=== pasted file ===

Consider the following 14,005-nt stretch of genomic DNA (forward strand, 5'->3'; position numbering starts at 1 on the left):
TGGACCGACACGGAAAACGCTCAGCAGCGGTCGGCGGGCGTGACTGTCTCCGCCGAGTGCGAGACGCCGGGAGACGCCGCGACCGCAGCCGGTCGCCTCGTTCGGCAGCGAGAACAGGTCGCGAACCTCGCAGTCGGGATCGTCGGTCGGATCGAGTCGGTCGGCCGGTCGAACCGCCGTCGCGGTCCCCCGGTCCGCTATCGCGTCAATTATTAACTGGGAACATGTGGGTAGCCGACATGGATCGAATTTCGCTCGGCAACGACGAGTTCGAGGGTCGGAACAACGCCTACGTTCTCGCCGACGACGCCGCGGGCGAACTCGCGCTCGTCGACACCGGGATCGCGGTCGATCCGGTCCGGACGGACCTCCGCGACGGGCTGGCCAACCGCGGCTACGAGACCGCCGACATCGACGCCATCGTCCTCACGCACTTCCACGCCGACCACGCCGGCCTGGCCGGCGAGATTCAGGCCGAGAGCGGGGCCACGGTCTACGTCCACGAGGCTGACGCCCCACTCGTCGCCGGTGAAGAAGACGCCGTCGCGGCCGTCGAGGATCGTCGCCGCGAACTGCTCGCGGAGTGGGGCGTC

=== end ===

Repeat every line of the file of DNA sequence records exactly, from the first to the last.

Consider the following 14,005-nt stretch of genomic DNA (forward strand, 5'->3'; position numbering starts at 1 on the left):
TGGACCGACACGGAAAACGCTCAGCAGCGGTCGGCGGGCGTGACTGTCTCCGCCGAGTGCGAGACGCCGGGAGACGCCGCGACCGCAGCCGGTCGCCTCGTTCGGCAGCGAGAACAGGTCGCGAACCTCGCAGTCGGGATCGTCGGTCGGATCGAGTCGGTCGGCCGGTCGAACCGCCGTCGCGGTCCCCCGGTCCGCTATCGCGTCAATTATTAACTGGGAACATGTGGGTAGCCGACATGGATCGAATTTCGCTCGGCAACGACGAGTTCGAGGGTCGGAACAACGCCTACGTTCTCGCCGACGACGCCGCGGGCGAACTCGCGCTCGTCGACACCGGGATCGCGGTCGATCCGGTCCGGACGGACCTCCGCGACGGGCTGGCCAACCGCGGCTACGAGACCGCCGACATCGACGCCATCGTCCTCACGCACTTCCACGCCGACCACGCCGGCCTGGCCGGCGAGATTCAGGCCGAGAGCGGGGCCACGGTCTACGTCCACGAGGCTGACGCCCCACTCGTCGCCGGTGAAGAAGACGCCGTCGCGGCCGTCGAGGATCGTCGCCGCGAACTGCTCGCGGAGTGGGGCGTC